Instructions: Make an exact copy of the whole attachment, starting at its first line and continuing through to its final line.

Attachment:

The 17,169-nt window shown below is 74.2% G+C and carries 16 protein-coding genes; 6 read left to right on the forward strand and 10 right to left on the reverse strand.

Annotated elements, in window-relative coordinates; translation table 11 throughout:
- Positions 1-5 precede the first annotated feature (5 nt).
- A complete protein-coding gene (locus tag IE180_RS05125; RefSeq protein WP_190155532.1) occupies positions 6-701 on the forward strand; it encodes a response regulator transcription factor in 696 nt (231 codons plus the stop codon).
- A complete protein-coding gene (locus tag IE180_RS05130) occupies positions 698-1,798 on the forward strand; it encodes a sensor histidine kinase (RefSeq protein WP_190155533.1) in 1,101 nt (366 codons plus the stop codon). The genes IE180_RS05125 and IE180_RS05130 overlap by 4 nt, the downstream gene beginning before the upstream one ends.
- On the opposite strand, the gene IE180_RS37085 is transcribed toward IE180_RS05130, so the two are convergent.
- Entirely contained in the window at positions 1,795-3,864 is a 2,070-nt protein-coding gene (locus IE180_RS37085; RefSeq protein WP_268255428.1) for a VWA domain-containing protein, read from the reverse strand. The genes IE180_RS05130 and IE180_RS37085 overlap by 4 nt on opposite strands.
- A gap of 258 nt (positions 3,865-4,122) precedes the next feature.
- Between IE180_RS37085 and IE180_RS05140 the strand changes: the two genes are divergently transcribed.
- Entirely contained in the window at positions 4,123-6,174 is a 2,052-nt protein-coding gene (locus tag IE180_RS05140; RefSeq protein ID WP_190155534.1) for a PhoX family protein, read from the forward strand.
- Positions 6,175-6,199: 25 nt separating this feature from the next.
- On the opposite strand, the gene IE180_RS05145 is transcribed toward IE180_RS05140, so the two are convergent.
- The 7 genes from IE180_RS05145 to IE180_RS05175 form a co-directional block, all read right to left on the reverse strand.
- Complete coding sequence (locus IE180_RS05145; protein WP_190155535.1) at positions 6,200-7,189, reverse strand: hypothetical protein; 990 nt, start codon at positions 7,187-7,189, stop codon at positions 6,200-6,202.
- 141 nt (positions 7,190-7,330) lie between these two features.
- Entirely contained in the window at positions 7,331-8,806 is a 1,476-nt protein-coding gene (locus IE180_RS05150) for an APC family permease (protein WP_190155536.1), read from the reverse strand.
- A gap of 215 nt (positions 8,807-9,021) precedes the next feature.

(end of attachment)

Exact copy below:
The 17,169-nt window shown below is 74.2% G+C and carries 16 protein-coding genes; 6 read left to right on the forward strand and 10 right to left on the reverse strand.

Annotated elements, in window-relative coordinates; translation table 11 throughout:
- Positions 1-5 precede the first annotated feature (5 nt).
- A complete protein-coding gene (locus tag IE180_RS05125; RefSeq protein WP_190155532.1) occupies positions 6-701 on the forward strand; it encodes a response regulator transcription factor in 696 nt (231 codons plus the stop codon).
- A complete protein-coding gene (locus tag IE180_RS05130) occupies positions 698-1,798 on the forward strand; it encodes a sensor histidine kinase (RefSeq protein WP_190155533.1) in 1,101 nt (366 codons plus the stop codon). The genes IE180_RS05125 and IE180_RS05130 overlap by 4 nt, the downstream gene beginning before the upstream one ends.
- On the opposite strand, the gene IE180_RS37085 is transcribed toward IE180_RS05130, so the two are convergent.
- Entirely contained in the window at positions 1,795-3,864 is a 2,070-nt protein-coding gene (locus IE180_RS37085; RefSeq protein WP_268255428.1) for a VWA domain-containing protein, read from the reverse strand. The genes IE180_RS05130 and IE180_RS37085 overlap by 4 nt on opposite strands.
- A gap of 258 nt (positions 3,865-4,122) precedes the next feature.
- Between IE180_RS37085 and IE180_RS05140 the strand changes: the two genes are divergently transcribed.
- Entirely contained in the window at positions 4,123-6,174 is a 2,052-nt protein-coding gene (locus tag IE180_RS05140; RefSeq protein ID WP_190155534.1) for a PhoX family protein, read from the forward strand.
- Positions 6,175-6,199: 25 nt separating this feature from the next.
- On the opposite strand, the gene IE180_RS05145 is transcribed toward IE180_RS05140, so the two are convergent.
- The 7 genes from IE180_RS05145 to IE180_RS05175 form a co-directional block, all read right to left on the reverse strand.
- Complete coding sequence (locus IE180_RS05145; protein WP_190155535.1) at positions 6,200-7,189, reverse strand: hypothetical protein; 990 nt, start codon at positions 7,187-7,189, stop codon at positions 6,200-6,202.
- 141 nt (positions 7,190-7,330) lie between these two features.
- Entirely contained in the window at positions 7,331-8,806 is a 1,476-nt protein-coding gene (locus IE180_RS05150) for an APC family permease (protein WP_190155536.1), read from the reverse strand.
- A gap of 215 nt (positions 8,807-9,021) precedes the next feature.